More and more companies are jumping on the outsourcing bandwagon, but we are still far behind the US market. Michael Faulkner surveys the UK scene
In one sense, outsourcing is a longstanding and crucial part of the insurance industry. Look no further than brokers: aren't they an example of an outsourced distribution mechanism?
But beyond that, the UK insurance industry demonstrates typical British reserve compared to the US when it comes to outsourcing. Indeed, UK business in general is lagging behind its US counterparts in embracing what some have described as the ultimate executive tool.
Royal & SunAlliance (R&SA) strategic supplier director Andrew Turner describes himself as "quite cautious" when it comes to outsourcing, saying that he is determined not to be "slavish" to it. "There are many pitfalls".
This attitude is reflected in research by independent analyst Datamonitor, entitled Claims management in UK general insurance. The report, published in January 2003, looked at the issues of outsourcing in the claims process and found that "most insurers are still asking themselves if outsourcing is the right option for them".
The report concludes that while there is no right or wrong answer for the industry as a whole, there was a clear split between the larger insurers and the smaller ones. The larger insurers tend to retain the service in-house, while the smaller ones choose to outsource. The reason for this, says Datamonitor, is that the larger companies feel that claims management is a core competency and that they have the capacity and skills to manage the work. The smaller insurers tend to focus on underwriting, and see claims as non-core; they use outsourcing to control costs and to maintain customer service.
But even smaller insurers like Groupama are not rushing into outsourcing. Corporate services director Paul Picknett says that the company's experience of outsourcing has been "mixed".
"At present we outsource only asset management [the placing of company capital into bonds]. We did outsource claims handling, but brought it back in-house for service reasons. The service provider was more interested in volume than keeping claims costs down. It was a learning experience."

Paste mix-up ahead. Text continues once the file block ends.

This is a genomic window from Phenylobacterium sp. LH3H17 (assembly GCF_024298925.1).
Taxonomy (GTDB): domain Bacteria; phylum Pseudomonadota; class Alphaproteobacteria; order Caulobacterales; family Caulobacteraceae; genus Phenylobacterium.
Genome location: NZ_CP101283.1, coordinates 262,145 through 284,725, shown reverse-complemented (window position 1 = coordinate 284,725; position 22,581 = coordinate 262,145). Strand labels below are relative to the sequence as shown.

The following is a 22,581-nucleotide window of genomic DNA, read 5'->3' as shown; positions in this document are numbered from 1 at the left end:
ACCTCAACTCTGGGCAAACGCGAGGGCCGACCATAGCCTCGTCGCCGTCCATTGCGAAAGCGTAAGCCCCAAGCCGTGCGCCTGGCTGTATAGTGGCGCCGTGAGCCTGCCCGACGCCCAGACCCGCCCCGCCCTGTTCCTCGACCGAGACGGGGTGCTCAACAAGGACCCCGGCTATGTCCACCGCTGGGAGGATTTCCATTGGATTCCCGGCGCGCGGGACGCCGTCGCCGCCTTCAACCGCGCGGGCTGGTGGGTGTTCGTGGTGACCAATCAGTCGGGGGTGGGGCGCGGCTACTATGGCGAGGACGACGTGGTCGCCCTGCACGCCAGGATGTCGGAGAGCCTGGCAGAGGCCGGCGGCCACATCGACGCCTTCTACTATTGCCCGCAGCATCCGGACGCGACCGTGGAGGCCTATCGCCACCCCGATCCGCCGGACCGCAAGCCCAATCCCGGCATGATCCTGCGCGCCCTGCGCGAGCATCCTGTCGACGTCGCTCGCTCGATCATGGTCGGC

Picknett says that the insurance industry still has a lot to learn from other sectors when it comes to outsourcing. He points to companies like Dell, which outsources extensively, creating "virtual" centres where all business processes are handled by third parties. "The insurance industry is not that smart yet," he comments.
Why is the industry hesitant about embracing outsourcing? Historical reasons, says Tony Barker, director of marketing, UK financial services, at IT service provider CSC. He says that the industry has been at the forefront of adopting and developing processes and systems, such as IT, and as such is used to doing the work itself.
There is also a feeling among some companies with large, established departments that they have the skills to do the job. Churchill, for instance, keeps most of its operations in-house for this reason. "We feel we can do the job better than an outsourcing company and we want to remain closer to our customers," says a spokeswoman.
The way insurance companies view their operations also plays a part. Outsourcing is seen as a way to allow companies to concentrate on their core operations, by using third parties to provide non-core services. Whether a company treats a particular function as core or not will affect its decision on whether to outsource it. Some argue that underwriting is the only core function of an insurance company, and that all others are ancillary; others take a broader view of what is core.
Picknett says: "Insurance companies need to be very concerned about what they consider to be core competencies. We used to outsource claims and found our claims costs rising - managing claims is a core competency."
Barker says that many operations are seen as critical and insurers are concerned at what might happen if they give them to a third party to run. "It's like saying, 'Here's a bag of money. I don't know you, but look after it'."
Nevertheless, outsourcing provides numerous benefits. Cost savings, the ability to focus on core competencies and access to the best skills and practices are the traditional reasons for outsourcing.
Certainly, the cost savings can be considerable. For instance, outsourcing call centres can achieve cost savings of up to 40%, says Adam Husbands, client development director at contact centre provider iSky.